Genotyping services for the WFSM study were provided by CIDR. CIDR is fully funded through a federal contract from the National Institutes of Health (NIH) to the Johns Hopkins University (Contract HHSC268200782096C). The work at Wake Forest was supported by NIH grants K99-DK-081350 (N.D.P.), R01-DK-066358 (D.W.B., M.C.Y.N.), R01-DK-053591 (D.W.B.), R01-DK-087914 (M.C.Y.N), U01-DK-105556 (M.C.Y.N.), R01-HL-56266 (B.I.F.), and R01-DK-070941 (B.I.F.), and in part by the General Clinical Research Center of the WFSM Grant M01-RR-07122. This work was also supported by the NHLBI. The authors would like to acknowledge the contributions of the involved research institutions, study investigators, field staff, and study participants of ARIC, CARDIA, JHS, MESA, and WFSM. J.M.K. wrote the manuscript and researched and analyzed the data. J.N.H., C.G., M.G., and N.D.P. researched data, contributed to data analysis, and reviewed and edited the manuscript. J.S.P., M.F., J.G.W., A.C., L.J.R.T., J.I.R., S.S.R., L.E.W., and B.I.F. reviewed and edited the manuscript. B.I.F. recruited and phenotyped WFSM participants. M.C.Y.N. assisted with data analysis, designed the study, and reviewed and edited the manuscript. D.W.B. contributed to manuscript writing and study design, contributed to the discussion, and reviewed and edited the manuscript. D.W.B. is the guarantor of this work and, as such, had full access to all the data in the study and takes responsibility for the integrity of the data and the accuracy of the data analysis.
Multi-Ethnic Study of Atherosclerosis (MESA), and the MESA SHARe project are conducted and supported by the National Heart, Lung, and Blood Institute (NHLBI) in collaboration with MESA investigators. Support for MESA is provided by contracts N01-HC-95159, N01-HC-95160, N01-HC-95161, N01-HC-95162, N01-HC-95163, N01-HC-95164, N01-HC-95165, N01-HC-95166, N01-HC-95167, N01-HC-95168, N01-HC-95169, UL1-TR-001079, UL1-TR-000040, and DK063491. The MESA CARe data used for the analyses described in this manuscript were obtained through Genetics (CMP00068). Funding for CARe genotyping was provided by NHLBI Contract N01-HC-65226.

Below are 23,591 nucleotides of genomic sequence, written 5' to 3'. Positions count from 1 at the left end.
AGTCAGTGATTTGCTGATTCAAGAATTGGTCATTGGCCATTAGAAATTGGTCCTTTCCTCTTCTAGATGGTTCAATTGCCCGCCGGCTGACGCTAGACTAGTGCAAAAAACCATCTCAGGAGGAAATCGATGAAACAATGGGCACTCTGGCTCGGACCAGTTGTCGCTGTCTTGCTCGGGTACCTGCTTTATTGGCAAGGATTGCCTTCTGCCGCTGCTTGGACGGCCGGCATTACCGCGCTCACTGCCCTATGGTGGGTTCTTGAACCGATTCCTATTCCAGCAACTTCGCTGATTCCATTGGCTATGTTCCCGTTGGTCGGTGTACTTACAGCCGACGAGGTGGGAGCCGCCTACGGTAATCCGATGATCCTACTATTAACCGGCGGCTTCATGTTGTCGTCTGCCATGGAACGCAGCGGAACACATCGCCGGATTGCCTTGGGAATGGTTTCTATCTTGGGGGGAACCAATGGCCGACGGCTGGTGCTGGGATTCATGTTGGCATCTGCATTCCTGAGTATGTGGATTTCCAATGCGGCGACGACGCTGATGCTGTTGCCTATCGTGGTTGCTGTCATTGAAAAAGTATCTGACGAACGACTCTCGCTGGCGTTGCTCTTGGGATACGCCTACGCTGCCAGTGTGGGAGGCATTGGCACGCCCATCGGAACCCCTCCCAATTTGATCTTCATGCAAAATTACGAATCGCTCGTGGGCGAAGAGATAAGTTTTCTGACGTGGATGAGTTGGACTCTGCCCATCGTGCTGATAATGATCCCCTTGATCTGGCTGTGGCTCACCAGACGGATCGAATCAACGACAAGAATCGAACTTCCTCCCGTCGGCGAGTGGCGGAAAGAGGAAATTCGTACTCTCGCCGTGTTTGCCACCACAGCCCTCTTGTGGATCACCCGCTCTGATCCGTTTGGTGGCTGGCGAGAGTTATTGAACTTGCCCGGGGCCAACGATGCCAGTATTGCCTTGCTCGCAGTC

Genotyping services for the WFSM study were provided by CIDR. CIDR is fully funded through a federal contract from the National Institutes of Health (NIH) to the Johns Hopkins University (Contract HHSC268200782096C). The work at Wake Forest was supported by NIH grants K99-DK-081350 (N.D.P.), R01-DK-066358 (D.W.B., M.C.Y.N.), R01-DK-053591 (D.W.B.), R01-DK-087914 (M.C.Y.N), U01-DK-105556 (M.C.Y.N.), R01-HL-56266 (B.I.F.), and R01-DK-070941 (B.I.F.), and in part by the General Clinical Research Center of the WFSM Grant M01-RR-07122. This work was also supported by the NHLBI.
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- gene–gene interactions
- insulin resistance
- insulin sensitivity